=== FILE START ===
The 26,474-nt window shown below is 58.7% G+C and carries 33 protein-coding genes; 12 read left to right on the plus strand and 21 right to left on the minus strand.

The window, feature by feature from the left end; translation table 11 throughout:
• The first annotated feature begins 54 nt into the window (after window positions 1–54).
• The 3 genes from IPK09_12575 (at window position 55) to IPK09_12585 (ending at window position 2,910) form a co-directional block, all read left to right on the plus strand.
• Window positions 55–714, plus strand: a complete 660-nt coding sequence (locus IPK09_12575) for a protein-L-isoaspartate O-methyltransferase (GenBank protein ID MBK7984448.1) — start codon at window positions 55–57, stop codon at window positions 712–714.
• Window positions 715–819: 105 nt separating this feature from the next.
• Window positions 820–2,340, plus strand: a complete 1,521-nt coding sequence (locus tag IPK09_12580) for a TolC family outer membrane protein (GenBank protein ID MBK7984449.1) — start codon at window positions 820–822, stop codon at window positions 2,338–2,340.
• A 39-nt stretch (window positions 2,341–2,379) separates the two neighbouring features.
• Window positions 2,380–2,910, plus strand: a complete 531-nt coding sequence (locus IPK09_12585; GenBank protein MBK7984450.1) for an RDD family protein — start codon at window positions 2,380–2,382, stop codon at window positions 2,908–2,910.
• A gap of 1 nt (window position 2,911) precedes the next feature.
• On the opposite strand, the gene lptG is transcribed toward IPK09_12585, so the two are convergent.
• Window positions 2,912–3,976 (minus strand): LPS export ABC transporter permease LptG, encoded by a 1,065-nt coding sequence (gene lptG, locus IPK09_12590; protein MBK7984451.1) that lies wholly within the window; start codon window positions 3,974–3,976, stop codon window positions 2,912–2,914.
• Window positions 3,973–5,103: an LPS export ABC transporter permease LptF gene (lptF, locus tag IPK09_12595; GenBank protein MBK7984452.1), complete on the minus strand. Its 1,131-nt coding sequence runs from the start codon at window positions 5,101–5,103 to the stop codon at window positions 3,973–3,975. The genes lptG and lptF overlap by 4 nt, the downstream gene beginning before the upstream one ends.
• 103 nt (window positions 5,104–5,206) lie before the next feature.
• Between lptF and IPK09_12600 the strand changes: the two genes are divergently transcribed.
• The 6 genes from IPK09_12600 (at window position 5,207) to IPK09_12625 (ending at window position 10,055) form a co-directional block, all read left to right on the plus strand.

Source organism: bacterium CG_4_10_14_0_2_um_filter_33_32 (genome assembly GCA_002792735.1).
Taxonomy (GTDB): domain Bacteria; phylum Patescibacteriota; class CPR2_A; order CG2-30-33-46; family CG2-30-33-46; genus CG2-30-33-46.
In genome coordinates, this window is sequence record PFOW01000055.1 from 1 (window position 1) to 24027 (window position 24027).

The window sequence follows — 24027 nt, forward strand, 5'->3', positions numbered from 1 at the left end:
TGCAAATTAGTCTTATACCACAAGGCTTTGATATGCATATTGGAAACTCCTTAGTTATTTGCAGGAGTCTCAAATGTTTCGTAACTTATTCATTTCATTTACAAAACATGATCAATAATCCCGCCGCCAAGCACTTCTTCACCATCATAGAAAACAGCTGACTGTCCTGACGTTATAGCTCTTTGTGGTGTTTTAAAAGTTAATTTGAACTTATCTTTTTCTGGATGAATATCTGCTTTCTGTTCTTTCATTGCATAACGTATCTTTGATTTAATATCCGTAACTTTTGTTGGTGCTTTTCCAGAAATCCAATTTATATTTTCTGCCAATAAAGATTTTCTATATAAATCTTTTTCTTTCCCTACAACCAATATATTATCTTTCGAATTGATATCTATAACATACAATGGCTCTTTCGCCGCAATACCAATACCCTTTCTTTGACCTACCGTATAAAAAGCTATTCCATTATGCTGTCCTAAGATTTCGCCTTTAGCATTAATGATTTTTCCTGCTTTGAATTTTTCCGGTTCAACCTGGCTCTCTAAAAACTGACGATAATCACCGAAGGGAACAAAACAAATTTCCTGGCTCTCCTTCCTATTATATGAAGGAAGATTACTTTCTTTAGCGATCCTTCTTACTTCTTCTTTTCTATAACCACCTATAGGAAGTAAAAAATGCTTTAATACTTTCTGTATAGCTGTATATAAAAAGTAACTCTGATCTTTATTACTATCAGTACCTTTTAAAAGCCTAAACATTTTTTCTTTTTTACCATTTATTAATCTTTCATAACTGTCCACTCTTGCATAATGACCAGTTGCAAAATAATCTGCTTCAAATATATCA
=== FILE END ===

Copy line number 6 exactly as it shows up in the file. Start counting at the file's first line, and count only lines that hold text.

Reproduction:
• Window positions 715–819: 105 nt separating this feature from the next.